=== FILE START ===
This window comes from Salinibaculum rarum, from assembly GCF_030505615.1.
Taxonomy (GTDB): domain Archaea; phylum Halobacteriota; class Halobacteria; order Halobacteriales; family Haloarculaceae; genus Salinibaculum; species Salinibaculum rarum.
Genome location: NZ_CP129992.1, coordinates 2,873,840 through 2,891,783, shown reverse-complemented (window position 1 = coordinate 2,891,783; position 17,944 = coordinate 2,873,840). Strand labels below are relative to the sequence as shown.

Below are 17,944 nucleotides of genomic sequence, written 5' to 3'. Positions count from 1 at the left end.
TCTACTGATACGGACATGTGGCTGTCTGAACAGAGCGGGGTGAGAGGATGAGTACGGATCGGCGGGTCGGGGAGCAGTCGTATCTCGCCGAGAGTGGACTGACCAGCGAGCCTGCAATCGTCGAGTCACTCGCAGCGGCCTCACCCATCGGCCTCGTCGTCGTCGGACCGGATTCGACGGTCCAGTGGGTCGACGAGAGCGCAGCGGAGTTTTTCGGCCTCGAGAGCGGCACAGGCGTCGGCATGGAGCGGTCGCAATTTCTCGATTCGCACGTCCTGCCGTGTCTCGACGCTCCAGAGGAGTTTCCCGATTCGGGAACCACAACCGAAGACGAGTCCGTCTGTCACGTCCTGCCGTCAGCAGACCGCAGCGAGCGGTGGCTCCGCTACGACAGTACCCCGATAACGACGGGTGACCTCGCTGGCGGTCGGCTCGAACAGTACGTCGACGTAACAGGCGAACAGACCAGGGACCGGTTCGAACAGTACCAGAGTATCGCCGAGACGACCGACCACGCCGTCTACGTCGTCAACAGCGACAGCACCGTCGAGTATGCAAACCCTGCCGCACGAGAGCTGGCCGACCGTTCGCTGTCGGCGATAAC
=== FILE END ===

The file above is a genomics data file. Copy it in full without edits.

This window comes from Salinibaculum rarum, from assembly GCF_030505615.1.
Taxonomy (GTDB): domain Archaea; phylum Halobacteriota; class Halobacteria; order Halobacteriales; family Haloarculaceae; genus Salinibaculum; species Salinibaculum rarum.
Genome location: NZ_CP129992.1, coordinates 2,873,840 through 2,891,783, shown reverse-complemented (window position 1 = coordinate 2,891,783; position 17,944 = coordinate 2,873,840). Strand labels below are relative to the sequence as shown.

Below are 17,944 nucleotides of genomic sequence, written 5' to 3'. Positions count from 1 at the left end.
TCTACTGATACGGACATGTGGCTGTCTGAACAGAGCGGGGTGAGAGGATGAGTACGGATCGGCGGGTCGGGGAGCAGTCGTATCTCGCCGAGAGTGGACTGACCAGCGAGCCTGCAATCGTCGAGTCACTCGCAGCGGCCTCACCCATCGGCCTCGTCGTCGTCGGACCGGATTCGACGGTCCAGTGGGTCGACGAGAGCGCAGCGGAGTTTTTCGGCCTCGAGAGCGGCACAGGCGTCGGCATGGAGCGGTCGCAATTTCTCGATTCGCACGTCCTGCCGTGTCTCGACGCTCCAGAGGAGTTTCCCGATTCGGGAACCACAACCGAAGACGAGTCCGTCTGTCACGTCCTGCCGTCAGCAGACCGCAGCGAGCGGTGGCTCCGCTACGACAGTACCCCGATAACGACGGGTGACCTCGCTGGCGGTCGGCTCGAACAGTACGTCGACGTAACAGGCGAACAGACCAGGGACCGGTTCGAACAGTACCAGAGTATCGCCGAGACGACCGACCACGCCGTCTACGTCGTCAACAGCGACAGCACCGTCGAGTATGCAAACCCTGCCGCACGAGAGCTGGCCGACCGTTCGCTGTCGGCGATAAC